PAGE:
see the policy for this click
here. This is a word document and may download as a file, just open it to
read and close to return to the website.
If this is your first pocket watch read this Click
Here for hints on operating and caring for your watch.
For watch chains, case knives and other items go to the
A note on dome style hanging display
cases, most watches will not keep good time while hanging from a hook!
A note on Consigned watches, many of
these watch have not been serviced by me so my written descriptions will be
somewhat limited, you should rely heavily on the photos. Many of the watches
could benefit greatly from a service of the movement, dial and case. I will not
list them unless they are running and reasonably accurate. Even when watches are
keeping time when I have not serviced them I do not know what if anything has
been done to the watch.
A note on low grade watches (non- RR Grade): This is (for this discussion only) any watch below a jewel
count of 17. Many low grade watches will keep excellent time, but some do not. Any watch that runs can most likely be made to run accurately, but
low grade watches may not hold the accuracy for long. Another problem
is the amount of time it takes to time pocket watches to accuracy cannot be
justified by the selling price or the amount I charge for servicing.
I only offer a few non-RR grade watches and these I believe
to be worthy of collecting for a number of reasons. A consignor may as they are likely to be brand collectors as
opposed to exclusively high grade or Railroad Approved watch collectors. If you purchase one of these
watches you should do so understanding that they may not come anyway near
railroad accuracy. I will do my best but I can't guarantee accuracy on low grade
If accuracy better than a minute or so a day is important to
you I suggest you only consider pocket watches made after the mid 1940's. It is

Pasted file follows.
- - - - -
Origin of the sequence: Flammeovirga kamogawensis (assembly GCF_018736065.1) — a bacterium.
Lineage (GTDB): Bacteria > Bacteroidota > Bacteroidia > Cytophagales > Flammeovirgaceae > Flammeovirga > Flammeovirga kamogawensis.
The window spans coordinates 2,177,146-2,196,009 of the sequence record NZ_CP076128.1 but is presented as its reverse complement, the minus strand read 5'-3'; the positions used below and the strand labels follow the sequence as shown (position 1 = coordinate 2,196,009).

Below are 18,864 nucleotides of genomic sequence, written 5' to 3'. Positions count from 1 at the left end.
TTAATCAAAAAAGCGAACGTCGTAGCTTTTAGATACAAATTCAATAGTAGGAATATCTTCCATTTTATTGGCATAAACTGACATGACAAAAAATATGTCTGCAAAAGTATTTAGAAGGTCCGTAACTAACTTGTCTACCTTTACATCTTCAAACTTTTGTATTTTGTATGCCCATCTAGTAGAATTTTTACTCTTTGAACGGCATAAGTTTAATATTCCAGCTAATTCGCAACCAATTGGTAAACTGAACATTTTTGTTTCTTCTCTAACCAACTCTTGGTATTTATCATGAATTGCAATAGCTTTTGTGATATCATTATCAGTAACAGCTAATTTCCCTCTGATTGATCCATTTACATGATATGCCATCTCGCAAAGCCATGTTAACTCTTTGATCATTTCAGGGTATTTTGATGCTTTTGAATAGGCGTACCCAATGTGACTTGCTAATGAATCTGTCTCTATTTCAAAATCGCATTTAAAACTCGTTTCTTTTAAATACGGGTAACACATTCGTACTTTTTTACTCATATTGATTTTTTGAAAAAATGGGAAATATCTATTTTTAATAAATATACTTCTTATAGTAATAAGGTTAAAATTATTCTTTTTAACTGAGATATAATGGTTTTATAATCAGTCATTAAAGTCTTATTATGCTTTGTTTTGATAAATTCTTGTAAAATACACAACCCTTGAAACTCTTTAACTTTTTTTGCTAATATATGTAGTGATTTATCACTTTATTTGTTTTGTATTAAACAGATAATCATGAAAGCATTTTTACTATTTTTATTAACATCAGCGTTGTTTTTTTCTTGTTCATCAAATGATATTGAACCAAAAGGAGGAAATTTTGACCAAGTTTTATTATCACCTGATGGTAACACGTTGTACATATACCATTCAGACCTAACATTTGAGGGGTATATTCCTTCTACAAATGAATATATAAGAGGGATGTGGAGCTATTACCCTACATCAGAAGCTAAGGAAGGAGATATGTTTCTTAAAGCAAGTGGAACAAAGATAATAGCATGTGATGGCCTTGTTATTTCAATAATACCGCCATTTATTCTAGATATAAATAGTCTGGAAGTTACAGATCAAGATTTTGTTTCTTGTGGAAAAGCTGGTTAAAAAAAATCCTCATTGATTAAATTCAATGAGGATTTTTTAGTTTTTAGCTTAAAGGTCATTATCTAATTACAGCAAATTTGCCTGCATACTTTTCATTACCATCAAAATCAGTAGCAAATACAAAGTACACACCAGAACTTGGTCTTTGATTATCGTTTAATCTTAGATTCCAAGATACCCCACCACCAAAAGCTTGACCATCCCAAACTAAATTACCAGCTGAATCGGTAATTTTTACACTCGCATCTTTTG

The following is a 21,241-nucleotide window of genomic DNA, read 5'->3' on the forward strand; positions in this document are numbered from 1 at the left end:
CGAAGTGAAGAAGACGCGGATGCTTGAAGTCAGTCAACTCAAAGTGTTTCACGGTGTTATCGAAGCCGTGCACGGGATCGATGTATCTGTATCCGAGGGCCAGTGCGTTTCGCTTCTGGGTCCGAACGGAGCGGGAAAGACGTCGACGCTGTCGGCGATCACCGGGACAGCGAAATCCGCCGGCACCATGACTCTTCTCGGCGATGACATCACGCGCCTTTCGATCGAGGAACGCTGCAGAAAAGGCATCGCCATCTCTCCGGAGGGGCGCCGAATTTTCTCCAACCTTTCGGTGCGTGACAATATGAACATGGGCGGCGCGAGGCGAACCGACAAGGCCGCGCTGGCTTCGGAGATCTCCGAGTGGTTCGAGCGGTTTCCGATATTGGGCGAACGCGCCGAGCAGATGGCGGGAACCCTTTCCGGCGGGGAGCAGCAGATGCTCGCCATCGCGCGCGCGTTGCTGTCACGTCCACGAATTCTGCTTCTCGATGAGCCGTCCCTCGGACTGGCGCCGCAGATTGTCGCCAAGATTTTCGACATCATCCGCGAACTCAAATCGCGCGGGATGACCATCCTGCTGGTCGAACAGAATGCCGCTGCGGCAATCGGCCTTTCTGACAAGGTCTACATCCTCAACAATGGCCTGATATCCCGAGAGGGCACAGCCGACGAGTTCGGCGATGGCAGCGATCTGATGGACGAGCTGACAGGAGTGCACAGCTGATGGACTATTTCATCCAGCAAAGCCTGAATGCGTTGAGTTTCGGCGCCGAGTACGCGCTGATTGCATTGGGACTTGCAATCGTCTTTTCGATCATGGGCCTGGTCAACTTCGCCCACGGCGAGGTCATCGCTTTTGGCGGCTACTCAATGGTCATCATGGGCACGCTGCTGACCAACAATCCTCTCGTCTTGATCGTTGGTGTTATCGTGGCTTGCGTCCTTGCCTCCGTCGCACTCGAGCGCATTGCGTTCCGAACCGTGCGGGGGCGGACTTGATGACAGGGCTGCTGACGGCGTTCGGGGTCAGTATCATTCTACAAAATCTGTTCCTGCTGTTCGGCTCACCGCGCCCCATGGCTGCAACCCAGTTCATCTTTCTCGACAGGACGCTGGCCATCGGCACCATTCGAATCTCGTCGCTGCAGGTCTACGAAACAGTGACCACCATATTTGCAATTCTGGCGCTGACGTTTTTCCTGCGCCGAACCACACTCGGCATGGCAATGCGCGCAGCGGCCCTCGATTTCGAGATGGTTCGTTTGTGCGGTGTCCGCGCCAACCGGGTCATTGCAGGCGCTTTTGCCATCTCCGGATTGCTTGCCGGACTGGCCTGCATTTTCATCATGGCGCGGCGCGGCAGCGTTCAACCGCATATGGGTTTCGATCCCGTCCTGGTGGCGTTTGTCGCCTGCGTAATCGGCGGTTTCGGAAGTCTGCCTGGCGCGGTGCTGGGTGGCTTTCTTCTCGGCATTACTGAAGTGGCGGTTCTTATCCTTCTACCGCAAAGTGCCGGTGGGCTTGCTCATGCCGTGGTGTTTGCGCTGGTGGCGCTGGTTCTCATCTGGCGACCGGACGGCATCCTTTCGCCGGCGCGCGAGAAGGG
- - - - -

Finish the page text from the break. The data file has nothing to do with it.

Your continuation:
not that earlier models can't keep better time it is just later model watches
generally have seen less use. It just is not realistic to expect a watch made in
the 1030's to keep time within a few seconds per day. I can regulate and adjust
them to do this but it is unlikely they will hold this precision for any length
of time. I know some do but that is the exception not the rule.
you sent us a watch for repair and have not heard back from us within
two weeks please call or email us about the watch. We sometimes get
watches without complete owner contact information. And I can misplace
the information, I hate to admit it but I do.
I have started to just
list the watches as keeping time, not great or excellent as I did in the
past. These terms can be confusing to a buyer thinking they have
different meanings when they do not. I do not list any of the watches
that I have serviced that are not keeping time within a few seconds per
day. When the watches sell they are checked again and must keep time within a
few seconds per day. Of course shipping may change this a little.
Unless a pocket watch is very rare
small differences can make a big difference in price. If you are new to
collecting pocket watches my best advice is to take your time, even buying from
me. For example some perfect dials can add $500.00 to the cost of a watch while
the same dial in minor damaged condition may add nothing. Engraved initials,
especially on the back cover can affect the price. The list of things that raise
or lower the price of any given watch is extensive. If you are buying a watch to
carry accepting small imperfections at a lower price is worth considering, while
if you are collecting for future gain probably not. There are no absolutes and
it takes time to get a handle on all of the things to consider. I am more than
happy to talk to anyone needing help in this area so feel free to call.
Information pertaining to many of the
watches listed on this site is generated in part using http://pocketwatchdatabase.com/
this is a very useful source for information pertaining to many watches
so long as you know the serial number.
A very common problem for pocket watch owners is for the hands to get
out of alignment and interfere with one another. The tools and
information below can be useful to correct these problems. To purchase
these tools on eBay
click here about $15.00
Hand setting and removal tools
installing watch hands
the puller to remove the hands from the watch place a thin sheet of
plastic over the dial. This will protect the dial and keep the hands
from flying away.
work on a light colored surface so you can see the hands if they do get
away from you.